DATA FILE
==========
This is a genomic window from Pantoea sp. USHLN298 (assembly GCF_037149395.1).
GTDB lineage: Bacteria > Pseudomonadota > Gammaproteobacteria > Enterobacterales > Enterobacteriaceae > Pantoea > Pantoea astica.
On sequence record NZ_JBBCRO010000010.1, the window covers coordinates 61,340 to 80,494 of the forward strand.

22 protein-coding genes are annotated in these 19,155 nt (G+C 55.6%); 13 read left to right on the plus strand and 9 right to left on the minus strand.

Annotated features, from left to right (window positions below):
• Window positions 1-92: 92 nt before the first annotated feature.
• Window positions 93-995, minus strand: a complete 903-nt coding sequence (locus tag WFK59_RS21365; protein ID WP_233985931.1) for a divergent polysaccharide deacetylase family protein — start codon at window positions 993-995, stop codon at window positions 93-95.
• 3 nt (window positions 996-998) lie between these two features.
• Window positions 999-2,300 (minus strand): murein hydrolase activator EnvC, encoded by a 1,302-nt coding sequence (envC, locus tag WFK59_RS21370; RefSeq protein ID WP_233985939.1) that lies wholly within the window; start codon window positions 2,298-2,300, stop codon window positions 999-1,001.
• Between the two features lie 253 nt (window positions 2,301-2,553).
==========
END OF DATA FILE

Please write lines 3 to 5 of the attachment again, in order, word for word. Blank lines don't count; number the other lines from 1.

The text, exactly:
On sequence record NZ_JBBCRO010000010.1, the window covers coordinates 61,340 to 80,494 of the forward strand.

22 protein-coding genes are annotated in these 19,155 nt (G+C 55.6%); 13 read left to right on the plus strand and 9 right to left on the minus strand.

Annotated features, from left to right (window positions below):